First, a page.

Cheyne Butler said...

I was 18 when I had my first child on 6th October 2009 I had to have an emergency c-section due to my son being in posterior position and getting stuck after a 26 hour labour.
So when I decided to have another baby I was very determined to have a VBAC. My doctor gave me the go ahead and when it came closer to my due date a problem came up my daughter was transverse position! I was devastated. She was slowly making her way down. I was very uneducated on VBACs and I really wished I had of given it a go. I am so heart broken that my two beautiful children had to come into this world in such an unnatural unfair way. Ripped from my body! Well my husband and I both are wanting to try and conceive another baby and have the go ahead by my doctor as we want our kids close in age. But he has informed me I will need to have another c-section. I really do not want to be cut open again and have my baby like that and I have been looking and researching as much as I can about VBA2C and I was wondering if you can give me any advice and is it possible to have a VBA2C 13/16 months after c-section?
What is my best options and best chance? All I want is for a good chance!
Thank-you

Jennifer said...

I did every one of your 14 things for my amazing, wonderful home birth VBAC last year. It went perfectly, quickly, absolutely textbook. Or, as much as we could tell since my midwives, doula and family left me, my vagina and my baby to do what came completely naturally. I hope other women are able to achieve the birth they want with this advice.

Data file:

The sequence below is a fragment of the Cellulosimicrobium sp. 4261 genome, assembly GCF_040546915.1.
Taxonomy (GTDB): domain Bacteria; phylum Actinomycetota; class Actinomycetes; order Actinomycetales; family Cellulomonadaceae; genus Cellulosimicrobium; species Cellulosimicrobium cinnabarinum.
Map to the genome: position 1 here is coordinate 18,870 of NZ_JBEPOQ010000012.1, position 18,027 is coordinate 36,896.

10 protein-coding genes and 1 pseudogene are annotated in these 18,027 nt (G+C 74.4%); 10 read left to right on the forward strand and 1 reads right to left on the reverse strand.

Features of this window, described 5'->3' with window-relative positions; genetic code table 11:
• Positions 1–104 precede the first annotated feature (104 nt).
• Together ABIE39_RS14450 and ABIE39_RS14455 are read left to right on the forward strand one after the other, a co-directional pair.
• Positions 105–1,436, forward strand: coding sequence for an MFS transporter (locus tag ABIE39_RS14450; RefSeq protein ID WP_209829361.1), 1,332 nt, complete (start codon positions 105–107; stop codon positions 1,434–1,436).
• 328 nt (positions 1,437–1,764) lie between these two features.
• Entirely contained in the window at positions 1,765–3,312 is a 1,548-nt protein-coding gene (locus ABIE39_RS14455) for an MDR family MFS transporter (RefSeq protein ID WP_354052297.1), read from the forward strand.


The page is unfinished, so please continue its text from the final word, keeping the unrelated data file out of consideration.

Agata Panfil said...

Hi, I'm form Poland. I'm grateful for your blog!!
I'm expecting my 3rd baby (sep '16). I had c/s at first time since my baby boy was big (4660g 63cm), he wasn't going down, and at the end od our 18h birth journey they gave me oxitocine (despite I declined) what caused heart rates went down. The labour was not supported and I was not prepared enough, so wasn't my housband. The fear, the circumstances, big amount of stuff, students etc. The lack of support in providing the labour. Thats how I see the reasons of my first c/s.

The second c/s was rational, as my housband said. Macrosomy again (4290g, 57cm), I had no support despite I wanted vbac. The doctor and my huby old that it is better to have c/s now in the evening rather than some emergency at night. There was NO reason to do this at that time. I felt pressured and I chickened. I regret it weeeery much!! And still feel sad thinking of it. The second baby boy is now 2yo. So again there will be 2,5 years from birth to birth.

Now I'm determined more and preparing correctly. I didn't do my homework last time. But this time will be harder, my doctor only scares me telling tragic stories about vba2c's. I want to vba2c in a hospital since it will give me a sence of safety (if sth happens). But it also gives a lack of feeling safe since many of the stuff will be against. I'm planning to have doula or midwife attendance rather than husband, who doesn't belive in vbac (yet, I' want to have hope it will change).

Are there some more recomendations for me to prepare for vba2c?

Greetings from Poznan :)